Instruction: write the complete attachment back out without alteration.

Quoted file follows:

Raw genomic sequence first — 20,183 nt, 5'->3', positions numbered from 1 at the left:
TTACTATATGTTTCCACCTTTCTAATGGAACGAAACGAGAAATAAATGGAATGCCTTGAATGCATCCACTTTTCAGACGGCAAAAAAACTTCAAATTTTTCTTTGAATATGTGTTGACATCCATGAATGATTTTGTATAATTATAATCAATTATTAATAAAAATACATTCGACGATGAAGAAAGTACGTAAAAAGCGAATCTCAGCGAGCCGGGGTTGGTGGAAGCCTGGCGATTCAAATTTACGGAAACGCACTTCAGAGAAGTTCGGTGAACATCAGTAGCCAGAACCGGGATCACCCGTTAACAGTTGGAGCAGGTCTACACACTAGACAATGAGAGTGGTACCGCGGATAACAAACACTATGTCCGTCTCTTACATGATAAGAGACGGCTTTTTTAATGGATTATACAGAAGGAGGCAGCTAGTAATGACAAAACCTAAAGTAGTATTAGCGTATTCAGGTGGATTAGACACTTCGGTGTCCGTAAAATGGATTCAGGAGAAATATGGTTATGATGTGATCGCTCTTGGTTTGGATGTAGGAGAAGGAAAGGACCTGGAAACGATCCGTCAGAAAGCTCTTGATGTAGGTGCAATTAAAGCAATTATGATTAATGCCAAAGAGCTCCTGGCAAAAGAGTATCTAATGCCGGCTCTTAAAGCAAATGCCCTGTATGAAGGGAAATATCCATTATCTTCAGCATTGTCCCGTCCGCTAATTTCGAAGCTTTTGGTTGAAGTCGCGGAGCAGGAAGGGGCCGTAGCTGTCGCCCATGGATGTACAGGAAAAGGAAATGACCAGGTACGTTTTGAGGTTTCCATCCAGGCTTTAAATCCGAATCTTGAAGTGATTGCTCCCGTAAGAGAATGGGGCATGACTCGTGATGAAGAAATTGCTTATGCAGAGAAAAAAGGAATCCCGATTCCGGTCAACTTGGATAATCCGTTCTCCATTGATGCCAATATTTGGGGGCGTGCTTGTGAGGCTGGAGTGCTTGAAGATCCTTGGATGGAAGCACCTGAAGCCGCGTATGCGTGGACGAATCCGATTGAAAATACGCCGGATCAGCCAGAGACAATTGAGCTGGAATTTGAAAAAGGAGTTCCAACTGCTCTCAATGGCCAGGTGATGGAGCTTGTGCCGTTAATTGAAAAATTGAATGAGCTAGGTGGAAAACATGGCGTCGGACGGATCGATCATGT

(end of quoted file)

Raw genomic sequence first — 20,183 nt, 5'->3', positions numbered from 1 at the left:
TTACTATATGTTTCCACCTTTCTAATGGAACGAAACGAGAAATAAATGGAATGCCTTGAATGCATCCACTTTTCAGACGGCAAAAAAACTTCAAATTTTTCTTTGAATATGTGTTGACATCCATGAATGATTTTGTATAATTATAATCAATTATTAATAAAAATACATTCGACGATGAAGAAAGTACGTAAAAAGCGAATCTCAGCGAGCCGGGGTTGGTGGAAGCCTGGCGATTCAAATTTACGGAAACGCACTTCAGAGAAGTTCGGTGAACATCAGTAGCCAGAACCGGGATCACCCGTTAACAGTTGGAGCAGGTCTACACACTAGACAATGAGAGTGGTACCGCGGATAACAAACACTATGTCCGTCTCTTACATGATAAGAGACGGCTTTTTTAATGGATTATACAGAAGGAGGCAGCTAGTAATGACAAAACCTAAAGTAGTATTAGCGTATTCAGGTGGATTAGACACTTCGGTGTCCGTAAAATGGATTCAGGAGAAATATGGTTATGATGTGATCGCTCTTGGTTTGGATGTAGGAGAAGGAAAGGACCTGGAAACGATCCGTCAGAAAGCTCTTGATGTAGGTGCAATTAAAGCAATTATGATTAATGCCAAAGAGCTCCTGGCAAAAGAGTATCTAATGCCGGCTCTTAAAGCAAATGCCCTGTATGAAGGGAAATATCCATTATCTTCAGCATTGTCCCGTCCGCTAATTTCGAAGCTTTTGGTTGAAGTCGCGGAGCAGGAAGGGGCCGTAGCTGTCGCCCATGGATGTACAGGAAAAGGAAATGACCAGGTACGTTTTGAGGTTTCCATCCAGGCTTTAAATCCGAATCTTGAAGTGATTGCTCCCGTAAGAGAATGGGGCATGACTCGTGATGAAGAAATTGCTTATGCAGAGAAAAAAGGAATCCCGATTCCGGTCAACTTGGATAATCCGTTCTCCATTGATGCCAATATTTGGGGGCGTGCTTGTGAGGCTGGAGTGCTTGAAGATCCTTGGATGGAAGCACCTGAAGCCGCGTATGCGTGGACGAATCCGATTGAAAATACGCCGGATCAGCCAGAGACAATTGAGCTGGAATTTGAAAAAGGAGTTCCAACTGCTCTCAATGGCCAGGTGATGGAGCTTGTGCCGTTAATTGAAAAATTGAATGAGCTAGGTGGAAAACATGGCGTCGGACGGATCGATCATGT